Definitive Guide to Music of Big Lebowski - LA Weekly
LA Weekly celebrated the 15th Anniversary of the Big Lebowski with a soundtrack breakdown...
Song: "I Got It Bad (and That Ain't Good)" (1962) Performer: Nina Simone Where the song is heard: "Tell me about yourself, Jeffrey," says Maude Lebowski in a post-coital haze. As all four minutes of "I Got It Bad" play out, the two lie naked between the sheets, while the Dude puffs on a roach, tells his life story, uses the bathroom, makes a White Russian, calls Walter and learns Maude's reason for seducing him: She wants a baby.
Simone's sultry tune was written by Duke Ellington and included in his Jump for Joy musical revue, which premiered at the Mayan Theater in downtown Los Angeles in 1941. The project featured an all-black cast, and was an early statement by the jazz legend addressing civil rights. Vocalist Ivie Anderson performed "I Got It Bad" 101 times during the show's run, and the sensitive ballad became an instant classic, with everyone from Ella Fitzgerald to Louis Prima to Thelonious Monk tackling it.
Twenty-one years after Anderson, Nina Simone recorded the track as part of Nina Simone Sings Ellington, a 1962 tribute album. Her label, Colpix, pulled out all the stops for the ambitious project, employing a full orchestra and the Malcolm Dodd Singers, who provided a soothing, gospel hush to the record. Simone's interpretation is a slow burn, with the glacial tempo pushed gently by the drummer's brushes while the orchestra quietly punctuates her husky vibrato. It's a masterful display of minimalism and control, which closes with a 10-second scat flourish, enough to secure Simone's place as the "High Priestess of Soul."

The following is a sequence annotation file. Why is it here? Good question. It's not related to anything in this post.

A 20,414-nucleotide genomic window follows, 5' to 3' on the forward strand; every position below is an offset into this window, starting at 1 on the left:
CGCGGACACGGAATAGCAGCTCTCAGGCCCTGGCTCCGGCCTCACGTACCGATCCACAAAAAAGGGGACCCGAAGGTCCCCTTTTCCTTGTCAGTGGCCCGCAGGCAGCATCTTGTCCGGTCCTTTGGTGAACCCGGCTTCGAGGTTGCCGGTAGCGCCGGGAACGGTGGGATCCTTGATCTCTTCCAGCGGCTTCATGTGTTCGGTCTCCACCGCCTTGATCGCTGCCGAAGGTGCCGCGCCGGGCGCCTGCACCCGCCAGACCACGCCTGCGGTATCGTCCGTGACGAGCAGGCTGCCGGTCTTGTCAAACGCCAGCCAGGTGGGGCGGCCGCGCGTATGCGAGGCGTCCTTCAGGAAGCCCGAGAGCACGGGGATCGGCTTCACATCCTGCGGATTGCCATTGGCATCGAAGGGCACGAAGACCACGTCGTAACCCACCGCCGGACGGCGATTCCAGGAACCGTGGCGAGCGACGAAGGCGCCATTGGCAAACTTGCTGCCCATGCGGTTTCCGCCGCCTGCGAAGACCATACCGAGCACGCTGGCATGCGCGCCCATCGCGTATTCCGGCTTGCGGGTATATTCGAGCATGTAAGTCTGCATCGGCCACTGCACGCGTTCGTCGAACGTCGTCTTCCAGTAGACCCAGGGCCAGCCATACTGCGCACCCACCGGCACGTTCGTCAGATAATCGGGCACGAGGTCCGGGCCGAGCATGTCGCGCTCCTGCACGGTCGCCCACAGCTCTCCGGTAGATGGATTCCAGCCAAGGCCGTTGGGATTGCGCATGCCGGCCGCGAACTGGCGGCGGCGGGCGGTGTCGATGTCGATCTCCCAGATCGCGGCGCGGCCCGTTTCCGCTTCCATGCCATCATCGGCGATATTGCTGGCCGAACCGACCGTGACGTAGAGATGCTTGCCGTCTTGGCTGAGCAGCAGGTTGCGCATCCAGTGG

How does all of this tie in with the Dude and Maude? It doesn't, although their conversation shows that he, too, has undertaken a bit of activism in his day. ("I was one of the authors of the Port Huron Statement. The original Port Huron Statement. Not the compromised second draft.") Oh, and like Maude, by the time Simone shot the cover photo for Ellington, she, too, was pregnant.